Let It Be Funny: Comedy and The Beatles

As Lord of the Rings director Peter Jackson releases an all-new version of The Beatles' worst film, we take a look at the comedy that made the band so memorable

Feature by Ben Venables | 21 Oct 2021
  • The Beatles

With one exception, every film The Beatles made is a comedy.

A Hard Day's Night (1964) is a parody of the band's lives during Beatlemania. Help! (1965) is a spoof-and-slapstick thriller, recalling the Marx Brothers' Duck Soup. Magical Mystery Tour (1967) is a hallucinogenic hot mess, like a rough draft of Monty Python. Yellow Submarine (1968) is a remarkable triumph in animation. All are tongue-in-cheek and charming: the comedic qualities that lodged The Beatles in the public mind, driving their fame as much as their music.

Comedy is central to The Beatles' story, the true 'fifth Beatle'. When The Beatles travelled to London to audition for EMI, they met producer George Martin. Martin had worked with The Goon Show, Beyond the Fringe and Peter Sellers. His reputation as a comedy producer could have alerted other bands they weren't being taken too seriously. Yet, for The Beatles it meant they'd found the very producer who spoke their language. When George Harrison took the piss out of Martin's tie, it reassured them all they could work together.

Their music started the craze known as Beatlemania, but it was the quip at the 1963 Royal Variety Show that meant The Beatles never looked back. John Lennon addressed the Royal Box: "Would the people in the cheaper seats clap your hands, and the rest of you, if you'll just rattle your jewellery." In America, their quick and caustic wit on arriving at JFK airport in 1964 ensured a heroes' welcome. They made millions of new fans parrying subtly-loaded questions ("Do you like Beethoven?", "He's great, especially his poems," answers Ringo).

Paul McCartney grew up in a family steeped in the Music Hall tradition, comedy which passed into his songwriting. The Beatles' albums often veer from the proto-punk and heavy-metal sounds of Lennon's tracks to a jolly old knees-ups from McCartney. But listen to When I'm Sixty-Four, Your Mother Should Know and the much reviled Maxwell's Silver Hammer with your ears open to a sense of humour, and much of The Beatles' appeal and radical influence falls into place.

Nonsense was an integral ingredient to The Beatles, even unlocking their creative jams. When McCartney woke from a dream with the tune for Yesterday formed in his head he had no idea about the lyrics. 'Yesterday, all my troubles seemed so far away,' started as 'Scrambled eggs, oh how I love your legs.' John Lennon was a master of nonsense. A fan of Lewis Carroll and Edward Lear's literary humour as a boy, he channeled their wordplay into his writing, most obviously in I Am The Walrus: 'I am the egg-man, they are the egg-men, I am the walrus, goo goo g'joob.'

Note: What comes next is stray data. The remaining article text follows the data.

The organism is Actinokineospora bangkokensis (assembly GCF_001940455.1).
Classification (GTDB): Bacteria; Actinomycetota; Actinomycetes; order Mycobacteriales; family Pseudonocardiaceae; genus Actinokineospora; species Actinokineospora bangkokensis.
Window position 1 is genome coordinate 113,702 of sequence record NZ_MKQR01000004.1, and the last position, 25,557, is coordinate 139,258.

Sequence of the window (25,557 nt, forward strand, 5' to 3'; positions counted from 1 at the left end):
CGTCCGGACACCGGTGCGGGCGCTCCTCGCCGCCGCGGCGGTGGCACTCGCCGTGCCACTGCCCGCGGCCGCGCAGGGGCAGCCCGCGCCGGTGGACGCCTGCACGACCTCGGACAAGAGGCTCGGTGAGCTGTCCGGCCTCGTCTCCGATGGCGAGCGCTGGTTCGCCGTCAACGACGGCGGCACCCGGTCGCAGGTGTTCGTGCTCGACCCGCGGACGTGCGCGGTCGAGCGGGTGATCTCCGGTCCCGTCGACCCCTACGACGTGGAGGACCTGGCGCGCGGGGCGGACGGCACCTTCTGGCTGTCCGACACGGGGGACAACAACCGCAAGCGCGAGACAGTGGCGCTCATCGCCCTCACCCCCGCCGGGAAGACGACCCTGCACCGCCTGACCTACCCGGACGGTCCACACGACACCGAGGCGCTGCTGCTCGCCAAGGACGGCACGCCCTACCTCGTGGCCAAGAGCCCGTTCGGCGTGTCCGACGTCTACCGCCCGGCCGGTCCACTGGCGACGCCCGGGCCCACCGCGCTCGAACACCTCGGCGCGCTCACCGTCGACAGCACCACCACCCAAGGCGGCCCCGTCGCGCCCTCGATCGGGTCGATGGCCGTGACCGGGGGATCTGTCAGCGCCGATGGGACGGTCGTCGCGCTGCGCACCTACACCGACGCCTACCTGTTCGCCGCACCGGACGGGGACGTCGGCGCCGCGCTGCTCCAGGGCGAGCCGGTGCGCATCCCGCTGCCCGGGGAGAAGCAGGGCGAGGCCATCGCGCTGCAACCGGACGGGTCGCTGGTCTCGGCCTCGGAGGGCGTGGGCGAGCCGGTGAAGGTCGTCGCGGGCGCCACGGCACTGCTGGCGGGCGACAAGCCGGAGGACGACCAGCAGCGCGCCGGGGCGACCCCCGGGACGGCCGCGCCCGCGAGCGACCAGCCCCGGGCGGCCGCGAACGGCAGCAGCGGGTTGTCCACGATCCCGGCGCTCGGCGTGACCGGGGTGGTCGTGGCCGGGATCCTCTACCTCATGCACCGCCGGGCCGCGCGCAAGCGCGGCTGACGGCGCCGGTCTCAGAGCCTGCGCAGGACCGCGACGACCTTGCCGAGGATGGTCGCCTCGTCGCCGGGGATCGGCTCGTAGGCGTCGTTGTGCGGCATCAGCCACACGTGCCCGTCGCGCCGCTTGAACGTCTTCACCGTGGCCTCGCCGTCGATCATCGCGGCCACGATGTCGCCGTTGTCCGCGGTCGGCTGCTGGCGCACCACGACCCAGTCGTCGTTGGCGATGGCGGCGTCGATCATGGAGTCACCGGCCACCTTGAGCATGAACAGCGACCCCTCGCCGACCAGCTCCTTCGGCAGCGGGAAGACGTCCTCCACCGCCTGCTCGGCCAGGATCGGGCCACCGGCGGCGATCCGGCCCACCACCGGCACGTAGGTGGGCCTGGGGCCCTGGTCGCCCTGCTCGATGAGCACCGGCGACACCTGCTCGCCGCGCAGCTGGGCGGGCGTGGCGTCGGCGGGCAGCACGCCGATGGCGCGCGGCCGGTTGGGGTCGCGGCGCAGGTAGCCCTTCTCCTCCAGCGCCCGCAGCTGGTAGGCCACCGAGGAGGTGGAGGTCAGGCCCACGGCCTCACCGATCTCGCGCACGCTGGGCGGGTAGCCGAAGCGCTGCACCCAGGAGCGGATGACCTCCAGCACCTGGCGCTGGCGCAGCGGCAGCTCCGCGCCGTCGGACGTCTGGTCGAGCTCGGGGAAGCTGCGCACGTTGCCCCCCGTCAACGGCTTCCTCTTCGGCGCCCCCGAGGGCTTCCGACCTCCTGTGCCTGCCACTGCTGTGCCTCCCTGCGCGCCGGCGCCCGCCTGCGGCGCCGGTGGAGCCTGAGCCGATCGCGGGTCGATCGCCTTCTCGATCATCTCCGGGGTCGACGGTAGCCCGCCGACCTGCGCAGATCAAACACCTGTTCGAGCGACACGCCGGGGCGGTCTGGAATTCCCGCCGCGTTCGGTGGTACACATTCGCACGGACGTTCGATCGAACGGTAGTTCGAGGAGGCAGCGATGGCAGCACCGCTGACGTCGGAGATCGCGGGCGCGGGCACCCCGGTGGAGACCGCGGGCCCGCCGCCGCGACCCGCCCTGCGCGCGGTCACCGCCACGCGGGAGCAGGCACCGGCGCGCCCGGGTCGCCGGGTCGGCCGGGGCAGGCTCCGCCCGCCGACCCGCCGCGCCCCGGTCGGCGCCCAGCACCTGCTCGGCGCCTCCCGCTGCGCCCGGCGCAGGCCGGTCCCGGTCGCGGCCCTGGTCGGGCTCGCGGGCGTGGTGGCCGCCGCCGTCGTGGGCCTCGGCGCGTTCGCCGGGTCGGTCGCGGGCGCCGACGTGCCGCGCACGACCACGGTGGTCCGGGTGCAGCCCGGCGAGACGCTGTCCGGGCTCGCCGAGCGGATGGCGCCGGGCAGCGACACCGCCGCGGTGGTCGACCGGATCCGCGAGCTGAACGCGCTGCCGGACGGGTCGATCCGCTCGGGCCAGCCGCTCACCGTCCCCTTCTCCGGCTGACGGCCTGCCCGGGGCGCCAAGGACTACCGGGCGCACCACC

The Beatles weren't only funny themselves, but actively supported comedy. When Monty Python's funding went south before filming The Life of Brian, George Harrison stepped in and bankrolled the whole thing. He mortgaged his house to do so and created Handmade Films – a film company that went on to back another classic of British comedy, Withnail and I.

And yet, there is one piece of The Beatles' back catalogue where humour is absent – the dreary documentary Let It Be (1970). The film is mostly remembered for one bickering argument between McCartney and Harrison. It was released as the band were breaking up, and seemed to capture a group of friends bored at the sight of each other.

The Beatles seem to have done everything they can to fire the film from their canon of work; even their famous rooftop gig can't save something so tedious. It has never made it to DVD. Only a completist would want to hunt it down on shady internet backchannels.

There is one strange comedic legacy from Let It Be, albeit accidental. It inspired 'mockumentaries' that take the piss out of bumptious bands falling into 'musical differences'. It is hard to imagine This is Spinal Tap existing without Let It Be, or The Simpsons' barbershop quartet episode, which brilliantly parodies the rooftop performance.

It is a surprise then that for its 50th anniversary (though delayed by the pandemic), Let It Be is now rebooted as The Beatles: Get Back. Using hours of footage, Peter Jackson has remade and restored the film with the same techniques he used with the WWI documentary They Shall Not Grow Old. The question among Beatles fans, of course, is whether Jackson can do anything but roll this turd in glitter. Judging by the teaser alone, Jackson has not only made the film look pretty, he's captured everything left out of the original. Ringo is juggling drumsticks, John is dicking around and they're all making each other laugh. In other words, it includes all the levity and humour that made The Beatles such a success.

The Beatles: Get Back is released on 25–27 Nov via Disney+